The town has become a favorite of those looking to do some Wild West tourism, as it has saloons featuring cancan dancers and reenactments of cowboy fights.
It is located on the north side of the Smoky Hill River. The Abilene and Smoky Valley Railroad transport passengers back to the days when Kansans reached their destinations by rail.
This town of fewer than seven thousand residents welcomes tourists with open arms, but don’t confuse it with Abilene, Texas! Located in central Kansas, Abiline is thirty minutes east of Salina, ninety minutes west of Topeka, and ninety minutes north of Wichita.
Atchison is a little riverside jewel that is bursting with historic charm. It’s famous for being the birthplace of Amelia Earhart, which it celebrates with an annual Amelia Earhart Festival every July.
Atchison was founded in 1854 and was named in honor of Missouri Senator David Rice Atchison. It is located along the Missouri River and is twenty-five miles northwest of Leavenworth.
The Atkinson Country Courthouse is a favorite location to visit and was built in the early 1890s. Now a historical museum, it’s one of my favorite modern-day castles in Kansas.
Junction City is known as the hometown of Fort Riley. The town was founded in 1858 and got its name due to its location at the junction of Republican and Smoky Hill Rivers in Geary County, forming the headwaters of the Kansas River.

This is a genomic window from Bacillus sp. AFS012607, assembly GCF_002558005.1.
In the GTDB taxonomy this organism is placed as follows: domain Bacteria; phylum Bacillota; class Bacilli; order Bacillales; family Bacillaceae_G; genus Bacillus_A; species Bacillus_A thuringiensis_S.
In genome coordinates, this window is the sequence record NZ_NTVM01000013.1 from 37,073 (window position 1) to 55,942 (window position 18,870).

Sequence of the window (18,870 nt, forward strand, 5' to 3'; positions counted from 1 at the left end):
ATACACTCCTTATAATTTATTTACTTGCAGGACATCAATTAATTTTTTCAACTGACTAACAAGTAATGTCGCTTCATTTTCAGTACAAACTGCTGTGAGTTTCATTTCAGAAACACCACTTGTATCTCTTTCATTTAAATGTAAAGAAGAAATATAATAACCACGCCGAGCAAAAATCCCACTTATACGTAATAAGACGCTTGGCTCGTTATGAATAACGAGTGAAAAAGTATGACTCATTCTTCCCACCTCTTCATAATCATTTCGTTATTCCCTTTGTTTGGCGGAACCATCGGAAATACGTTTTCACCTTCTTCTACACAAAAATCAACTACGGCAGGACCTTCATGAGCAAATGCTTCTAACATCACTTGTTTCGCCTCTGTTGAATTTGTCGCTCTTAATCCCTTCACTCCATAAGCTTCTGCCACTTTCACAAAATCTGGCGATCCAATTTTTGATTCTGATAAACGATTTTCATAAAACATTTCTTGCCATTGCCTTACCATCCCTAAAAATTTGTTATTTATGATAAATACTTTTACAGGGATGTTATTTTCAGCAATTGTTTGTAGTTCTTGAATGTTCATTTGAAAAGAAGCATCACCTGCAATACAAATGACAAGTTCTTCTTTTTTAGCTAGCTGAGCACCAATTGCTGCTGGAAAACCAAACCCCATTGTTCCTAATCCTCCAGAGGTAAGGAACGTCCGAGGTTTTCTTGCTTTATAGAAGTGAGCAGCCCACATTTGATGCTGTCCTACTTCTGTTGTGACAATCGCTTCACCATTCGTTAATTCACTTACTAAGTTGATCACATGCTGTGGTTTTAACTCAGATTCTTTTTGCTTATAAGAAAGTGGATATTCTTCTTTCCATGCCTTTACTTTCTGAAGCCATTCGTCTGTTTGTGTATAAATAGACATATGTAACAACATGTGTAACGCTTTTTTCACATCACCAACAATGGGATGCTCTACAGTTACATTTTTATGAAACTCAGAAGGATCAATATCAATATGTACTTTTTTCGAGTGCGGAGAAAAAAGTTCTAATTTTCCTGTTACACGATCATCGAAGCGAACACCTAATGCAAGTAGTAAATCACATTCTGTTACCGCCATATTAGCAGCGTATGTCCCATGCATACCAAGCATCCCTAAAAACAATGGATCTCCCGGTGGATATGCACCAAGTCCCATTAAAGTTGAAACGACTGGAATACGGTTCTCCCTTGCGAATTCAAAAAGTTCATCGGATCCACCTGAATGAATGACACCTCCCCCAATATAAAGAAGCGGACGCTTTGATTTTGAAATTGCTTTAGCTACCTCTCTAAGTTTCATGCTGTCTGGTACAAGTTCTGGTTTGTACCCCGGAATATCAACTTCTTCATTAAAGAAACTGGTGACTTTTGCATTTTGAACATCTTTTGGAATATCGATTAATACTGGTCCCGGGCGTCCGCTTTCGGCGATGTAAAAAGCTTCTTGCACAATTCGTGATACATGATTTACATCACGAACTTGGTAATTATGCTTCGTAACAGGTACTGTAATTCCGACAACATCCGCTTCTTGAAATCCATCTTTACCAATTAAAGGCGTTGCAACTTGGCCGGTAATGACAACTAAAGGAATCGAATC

The Geary County Historical Society is an exhaustive Historical Museum in a three-story Limestone building, which was once the Junction City High School back in 1906.
Junction City is a great place to base yourself for a few days while you explore both the town and the Flint Hills. You can visit Geary County State Park if you want to spend some time fishing or hiking.
While the town is larger than most on this list, at about twenty-three thousand residents, a visit here is still a great way to unwind and see a hidden gem in Kansas where life moves at a bit of a slower pace. Make sure to see the U.S. Cavalry Museum and Custer House as well as spending time out on the water.
Getting here is easy since it’s located right on I-70 just twenty minutes from Manhattan (and Kansas State Univeristy!) and forty-five minutes from Salina.
This quaint town of Riverton is another popular small town in Kansas due to its location on Route 66. It is known for being one of the only three towns in Kansas that Route 66 runs directly through, so it gets significant tourism throughout the year.
The town was originally called Luwell and was founded in the 1860s. Rivertown is located in Cherokee County, which is near the southeastern corner of Kansas. It’s closer to Arkansas, Missouri, and Oklahoma than to Wichita or Topeka!